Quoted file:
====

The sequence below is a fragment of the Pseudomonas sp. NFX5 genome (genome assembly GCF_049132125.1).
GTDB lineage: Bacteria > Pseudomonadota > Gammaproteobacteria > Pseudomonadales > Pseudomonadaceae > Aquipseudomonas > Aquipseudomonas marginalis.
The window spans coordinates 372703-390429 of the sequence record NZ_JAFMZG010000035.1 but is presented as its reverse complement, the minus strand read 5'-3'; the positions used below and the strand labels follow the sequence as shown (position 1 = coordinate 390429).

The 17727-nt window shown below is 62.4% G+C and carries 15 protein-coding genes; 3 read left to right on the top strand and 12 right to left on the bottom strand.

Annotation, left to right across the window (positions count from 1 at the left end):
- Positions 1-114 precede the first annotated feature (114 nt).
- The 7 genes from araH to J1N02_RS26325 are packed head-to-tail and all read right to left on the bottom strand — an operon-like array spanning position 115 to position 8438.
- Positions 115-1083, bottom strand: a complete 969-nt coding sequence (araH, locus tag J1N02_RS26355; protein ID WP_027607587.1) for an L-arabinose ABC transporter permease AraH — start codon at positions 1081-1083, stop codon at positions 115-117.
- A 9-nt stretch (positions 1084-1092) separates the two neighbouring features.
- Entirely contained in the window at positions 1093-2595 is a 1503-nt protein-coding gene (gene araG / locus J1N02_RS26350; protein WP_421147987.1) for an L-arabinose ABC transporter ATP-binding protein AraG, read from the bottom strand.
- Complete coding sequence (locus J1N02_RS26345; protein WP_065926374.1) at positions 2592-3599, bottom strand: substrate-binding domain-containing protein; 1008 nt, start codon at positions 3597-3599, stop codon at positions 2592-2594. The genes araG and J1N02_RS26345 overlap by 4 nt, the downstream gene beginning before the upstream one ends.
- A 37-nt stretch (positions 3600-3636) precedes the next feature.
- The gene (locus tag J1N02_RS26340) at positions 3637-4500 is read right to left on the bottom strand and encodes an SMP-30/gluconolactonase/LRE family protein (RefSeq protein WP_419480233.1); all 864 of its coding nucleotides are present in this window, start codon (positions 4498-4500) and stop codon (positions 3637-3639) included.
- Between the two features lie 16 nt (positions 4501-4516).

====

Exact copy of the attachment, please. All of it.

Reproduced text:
The sequence below is a fragment of the Pseudomonas sp. NFX5 genome (genome assembly GCF_049132125.1).
GTDB lineage: Bacteria > Pseudomonadota > Gammaproteobacteria > Pseudomonadales > Pseudomonadaceae > Aquipseudomonas > Aquipseudomonas marginalis.
The window spans coordinates 372703-390429 of the sequence record NZ_JAFMZG010000035.1 but is presented as its reverse complement, the minus strand read 5'-3'; the positions used below and the strand labels follow the sequence as shown (position 1 = coordinate 390429).

The 17727-nt window shown below is 62.4% G+C and carries 15 protein-coding genes; 3 read left to right on the top strand and 12 right to left on the bottom strand.

Annotation, left to right across the window (positions count from 1 at the left end):
- Positions 1-114 precede the first annotated feature (114 nt).
- The 7 genes from araH to J1N02_RS26325 are packed head-to-tail and all read right to left on the bottom strand — an operon-like array spanning position 115 to position 8438.
- Positions 115-1083, bottom strand: a complete 969-nt coding sequence (araH, locus tag J1N02_RS26355; protein ID WP_027607587.1) for an L-arabinose ABC transporter permease AraH — start codon at positions 1081-1083, stop codon at positions 115-117.
- A 9-nt stretch (positions 1084-1092) separates the two neighbouring features.
- Entirely contained in the window at positions 1093-2595 is a 1503-nt protein-coding gene (gene araG / locus J1N02_RS26350; protein WP_421147987.1) for an L-arabinose ABC transporter ATP-binding protein AraG, read from the bottom strand.
- Complete coding sequence (locus J1N02_RS26345; protein WP_065926374.1) at positions 2592-3599, bottom strand: substrate-binding domain-containing protein; 1008 nt, start codon at positions 3597-3599, stop codon at positions 2592-2594. The genes araG and J1N02_RS26345 overlap by 4 nt, the downstream gene beginning before the upstream one ends.
- A 37-nt stretch (positions 3600-3636) precedes the next feature.
- The gene (locus tag J1N02_RS26340) at positions 3637-4500 is read right to left on the bottom strand and encodes an SMP-30/gluconolactonase/LRE family protein (RefSeq protein WP_419480233.1); all 864 of its coding nucleotides are present in this window, start codon (positions 4498-4500) and stop codon (positions 3637-3639) included.
- Between the two features lie 16 nt (positions 4501-4516).